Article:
In 1972, the people of Clark County elected the first African-American member of the Nevada Senate. He got little attention or help in the Senate then.
By the time he left the Senate in 2004, he had achieved much and had served occasionally as acting governor. His name is Joe Neal and he is the subject of a new biography, “Slugger,” by veteran reporter John L. Smith.
Neal was born in Mounds, Louisiana in 1935. I haven’t been able to find the 1930 census figure for Mounds, but in the 1920s the U.S. Agriculture Department installed a mosquito control experimental station that investigated how to deal with malaria. There was a plantation in town and sharecroppers, who benefited from a New Deal farm program.
Today there are either 12 or 18 people in Mound, depending on who’s telling it, in four households. It has two claims to fame—it is the smallest Louisiana town and it is one of two towns in the nation that have “an entirely European-American population and a median household income above $200,000,” which speaks highly of the New Deal.
Joe Neal, a constant reader, became a believer in the New Deal style of government.
Though his Louisiana parish was laced with racism and hatred, he had surprisingly little bitterness by the time he got out in the mid-1950s. Brown vs. Board of Education happened when he was just 19 and already out of high school.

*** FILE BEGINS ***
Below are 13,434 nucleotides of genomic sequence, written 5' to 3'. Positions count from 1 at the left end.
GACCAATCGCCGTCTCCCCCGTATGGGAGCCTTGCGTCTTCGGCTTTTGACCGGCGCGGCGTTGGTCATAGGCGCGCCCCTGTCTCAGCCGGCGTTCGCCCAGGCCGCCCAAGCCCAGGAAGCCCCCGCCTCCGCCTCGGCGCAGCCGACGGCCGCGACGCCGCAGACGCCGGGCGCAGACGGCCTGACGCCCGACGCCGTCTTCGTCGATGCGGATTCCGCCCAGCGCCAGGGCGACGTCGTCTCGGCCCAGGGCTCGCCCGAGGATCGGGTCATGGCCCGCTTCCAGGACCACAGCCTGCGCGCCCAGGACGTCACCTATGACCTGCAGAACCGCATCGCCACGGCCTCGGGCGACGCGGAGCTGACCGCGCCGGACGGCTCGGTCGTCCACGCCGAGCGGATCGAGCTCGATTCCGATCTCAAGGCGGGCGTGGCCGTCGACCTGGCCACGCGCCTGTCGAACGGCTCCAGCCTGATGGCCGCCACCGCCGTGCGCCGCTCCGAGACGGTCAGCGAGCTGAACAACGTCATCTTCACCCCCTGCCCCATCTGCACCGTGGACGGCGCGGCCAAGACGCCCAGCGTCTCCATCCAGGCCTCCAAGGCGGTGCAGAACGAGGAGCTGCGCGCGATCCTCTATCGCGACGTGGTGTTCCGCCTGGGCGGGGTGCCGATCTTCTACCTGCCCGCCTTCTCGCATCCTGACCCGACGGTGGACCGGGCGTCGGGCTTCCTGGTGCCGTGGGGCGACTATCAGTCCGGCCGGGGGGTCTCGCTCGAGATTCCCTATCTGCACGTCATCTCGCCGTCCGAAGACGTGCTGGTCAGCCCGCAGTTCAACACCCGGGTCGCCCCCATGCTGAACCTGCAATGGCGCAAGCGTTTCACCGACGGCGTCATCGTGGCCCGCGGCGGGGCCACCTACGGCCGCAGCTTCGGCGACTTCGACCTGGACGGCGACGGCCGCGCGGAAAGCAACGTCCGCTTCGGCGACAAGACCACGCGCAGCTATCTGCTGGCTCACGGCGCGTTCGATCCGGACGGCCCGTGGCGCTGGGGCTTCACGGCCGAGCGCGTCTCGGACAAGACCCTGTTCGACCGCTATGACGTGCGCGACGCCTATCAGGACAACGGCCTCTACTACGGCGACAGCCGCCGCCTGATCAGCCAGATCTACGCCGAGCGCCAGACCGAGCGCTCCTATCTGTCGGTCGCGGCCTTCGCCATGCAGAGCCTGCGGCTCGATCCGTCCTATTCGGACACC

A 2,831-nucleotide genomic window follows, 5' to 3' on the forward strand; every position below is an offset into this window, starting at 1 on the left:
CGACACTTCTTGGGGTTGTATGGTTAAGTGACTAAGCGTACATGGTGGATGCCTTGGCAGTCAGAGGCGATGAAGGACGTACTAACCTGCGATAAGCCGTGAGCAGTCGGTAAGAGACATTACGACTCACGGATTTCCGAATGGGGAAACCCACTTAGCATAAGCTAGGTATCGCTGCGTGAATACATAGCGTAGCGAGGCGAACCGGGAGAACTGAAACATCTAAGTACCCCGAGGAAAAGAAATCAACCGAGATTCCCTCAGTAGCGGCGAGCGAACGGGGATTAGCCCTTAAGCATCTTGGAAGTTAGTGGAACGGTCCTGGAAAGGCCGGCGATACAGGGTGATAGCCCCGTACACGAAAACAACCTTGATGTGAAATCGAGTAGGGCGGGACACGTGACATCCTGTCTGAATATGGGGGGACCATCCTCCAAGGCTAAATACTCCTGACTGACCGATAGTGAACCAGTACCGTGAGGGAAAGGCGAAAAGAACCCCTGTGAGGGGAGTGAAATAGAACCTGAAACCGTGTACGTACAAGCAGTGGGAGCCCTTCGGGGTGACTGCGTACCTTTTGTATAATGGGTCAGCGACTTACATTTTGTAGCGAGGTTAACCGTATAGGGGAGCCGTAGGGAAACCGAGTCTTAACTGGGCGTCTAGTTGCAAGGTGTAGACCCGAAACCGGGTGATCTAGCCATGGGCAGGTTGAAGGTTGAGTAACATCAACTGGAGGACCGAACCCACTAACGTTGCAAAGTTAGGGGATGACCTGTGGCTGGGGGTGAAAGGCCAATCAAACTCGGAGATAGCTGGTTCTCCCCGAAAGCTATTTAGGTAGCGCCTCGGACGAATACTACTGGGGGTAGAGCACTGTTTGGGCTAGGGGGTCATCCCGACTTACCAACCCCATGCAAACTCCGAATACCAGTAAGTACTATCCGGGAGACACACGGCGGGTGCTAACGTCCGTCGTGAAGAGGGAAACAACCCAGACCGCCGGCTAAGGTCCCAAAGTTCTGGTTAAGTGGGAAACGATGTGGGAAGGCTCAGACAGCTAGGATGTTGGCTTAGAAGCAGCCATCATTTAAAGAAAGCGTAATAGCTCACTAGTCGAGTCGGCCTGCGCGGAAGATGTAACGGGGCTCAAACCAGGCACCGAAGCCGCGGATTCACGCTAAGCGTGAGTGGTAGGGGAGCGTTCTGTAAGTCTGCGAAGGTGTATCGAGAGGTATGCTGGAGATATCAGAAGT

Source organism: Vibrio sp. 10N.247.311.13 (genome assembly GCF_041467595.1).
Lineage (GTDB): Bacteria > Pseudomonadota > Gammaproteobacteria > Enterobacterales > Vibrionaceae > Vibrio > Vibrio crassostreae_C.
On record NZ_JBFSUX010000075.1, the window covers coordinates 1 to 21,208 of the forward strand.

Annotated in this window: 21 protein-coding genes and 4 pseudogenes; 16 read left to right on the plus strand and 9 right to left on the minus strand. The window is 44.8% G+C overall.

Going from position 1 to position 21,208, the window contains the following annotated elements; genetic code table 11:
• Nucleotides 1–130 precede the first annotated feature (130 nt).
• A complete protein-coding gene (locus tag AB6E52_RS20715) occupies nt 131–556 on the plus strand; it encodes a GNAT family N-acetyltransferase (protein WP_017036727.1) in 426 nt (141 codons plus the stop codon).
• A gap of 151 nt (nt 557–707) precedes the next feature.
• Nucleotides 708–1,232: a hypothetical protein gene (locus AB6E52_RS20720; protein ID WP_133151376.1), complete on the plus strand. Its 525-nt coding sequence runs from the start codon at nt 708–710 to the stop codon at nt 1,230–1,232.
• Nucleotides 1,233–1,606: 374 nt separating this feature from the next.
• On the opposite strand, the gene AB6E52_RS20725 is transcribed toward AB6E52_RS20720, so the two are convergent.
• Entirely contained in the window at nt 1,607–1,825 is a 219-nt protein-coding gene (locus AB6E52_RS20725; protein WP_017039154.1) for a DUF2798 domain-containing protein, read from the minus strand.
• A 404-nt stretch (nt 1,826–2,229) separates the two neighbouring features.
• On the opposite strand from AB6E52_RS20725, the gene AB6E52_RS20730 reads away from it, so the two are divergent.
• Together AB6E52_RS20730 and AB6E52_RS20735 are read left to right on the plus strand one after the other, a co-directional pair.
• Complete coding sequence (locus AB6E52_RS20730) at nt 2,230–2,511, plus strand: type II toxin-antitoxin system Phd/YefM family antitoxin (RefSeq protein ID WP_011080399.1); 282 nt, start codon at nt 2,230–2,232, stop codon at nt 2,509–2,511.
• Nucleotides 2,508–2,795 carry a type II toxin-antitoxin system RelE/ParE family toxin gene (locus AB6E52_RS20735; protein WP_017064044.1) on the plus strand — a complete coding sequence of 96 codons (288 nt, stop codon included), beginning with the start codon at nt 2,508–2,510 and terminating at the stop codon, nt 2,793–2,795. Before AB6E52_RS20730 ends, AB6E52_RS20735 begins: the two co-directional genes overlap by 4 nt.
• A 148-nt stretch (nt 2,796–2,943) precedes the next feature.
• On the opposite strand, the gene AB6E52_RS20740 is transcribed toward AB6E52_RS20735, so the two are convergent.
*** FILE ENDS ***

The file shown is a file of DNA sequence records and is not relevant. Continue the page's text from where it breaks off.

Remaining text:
He and his brother arrived in Nevada in 1954, about 10 months before Colliers Magazine ran a cover story, “The Sorry State of Nevada,” about the primitive style of life in the Silver State that Neal would one day help to improve. The state, then and later, was used as a bad example, as when Pennsylvania’s Somerset American editorialized that Nevada was “no place for the poor and needy, or for any on whom the wheel of fortune might turn adversely.”
Residence in Las Vegas’s Westside, air force service, and civil rights activism all pushed Neal forward.
When he went to the Senate, he learned the house rules. So did many legislators, but he also learned the secondary rules – Mason’s Manual. It was he who came up with the strategy that pushed the Equal Rights Amendment through the Senate.
He competed with conservative Democratic leader James Gibson in skillful use of the rules. He chaired committees and won key victories, formed alliances with community activists. Slowly he gained influence.
He also gained seniority, did a stint as Democratic floor leader which was a mismatch, then became Senate president pro tempore.
Along the way, he gained respect from titans like Republican William Raggio. Always, always, he looked out for those who were hurting.
It was a great career. Read about it in “Slugger.”
Dennis Myers is an award-winning journalist who has reported on Nevada’s capital, government and politics for several decades. He has also served as Nevada’s chief deputy secretary of state.